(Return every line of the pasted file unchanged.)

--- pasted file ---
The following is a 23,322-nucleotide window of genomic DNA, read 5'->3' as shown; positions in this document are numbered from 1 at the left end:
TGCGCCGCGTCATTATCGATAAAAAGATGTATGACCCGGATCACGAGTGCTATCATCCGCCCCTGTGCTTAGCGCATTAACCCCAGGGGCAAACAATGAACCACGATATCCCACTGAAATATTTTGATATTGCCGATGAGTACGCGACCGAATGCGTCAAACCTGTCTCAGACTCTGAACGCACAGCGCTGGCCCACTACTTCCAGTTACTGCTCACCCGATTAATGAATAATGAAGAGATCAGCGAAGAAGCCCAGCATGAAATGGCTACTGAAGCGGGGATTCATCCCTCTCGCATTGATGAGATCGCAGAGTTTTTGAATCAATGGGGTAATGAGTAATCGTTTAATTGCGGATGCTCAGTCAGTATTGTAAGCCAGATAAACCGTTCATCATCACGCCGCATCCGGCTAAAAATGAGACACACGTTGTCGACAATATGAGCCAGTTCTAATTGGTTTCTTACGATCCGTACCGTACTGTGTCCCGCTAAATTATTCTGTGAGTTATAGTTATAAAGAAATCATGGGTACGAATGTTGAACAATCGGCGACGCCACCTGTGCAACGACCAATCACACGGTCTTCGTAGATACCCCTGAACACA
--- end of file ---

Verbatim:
The following is a 23,322-nucleotide window of genomic DNA, read 5'->3' as shown; positions in this document are numbered from 1 at the left end:
TGCGCCGCGTCATTATCGATAAAAAGATGTATGACCCGGATCACGAGTGCTATCATCCGCCCCTGTGCTTAGCGCATTAACCCCAGGGGCAAACAATGAACCACGATATCCCACTGAAATATTTTGATATTGCCGATGAGTACGCGACCGAATGCGTCAAACCTGTCTCAGACTCTGAACGCACAGCGCTGGCCCACTACTTCCAGTTACTGCTCACCCGATTAATGAATAATGAAGAGATCAGCGAAGAAGCCCAGCATGAAATGGCTACTGAAGCGGGGATTCATCCCTCTCGCATTGATGAGATCGCAGAGTTTTTGAATCAATGGGGTAATGAGTAATCGTTTAATTGCGGATGCTCAGTCAGTATTGTAAGCCAGATAAACCGTTCATCATCACGCCGCATCCGGCTAAAAATGAGACACACGTTGTCGACAATATGAGCCAGTTCTAATTGGTTTCTTACGATCCGTACCGTACTGTGTCCCGCTAAATTATTCTGTGAGTTATAGTTATAAAGAAATCATGGGTACGAATGTTGAACAATCGGCGACGCCACCTGTGCAACGACCAATCACACGGTCTTCGTAGATACCCCTGAACACA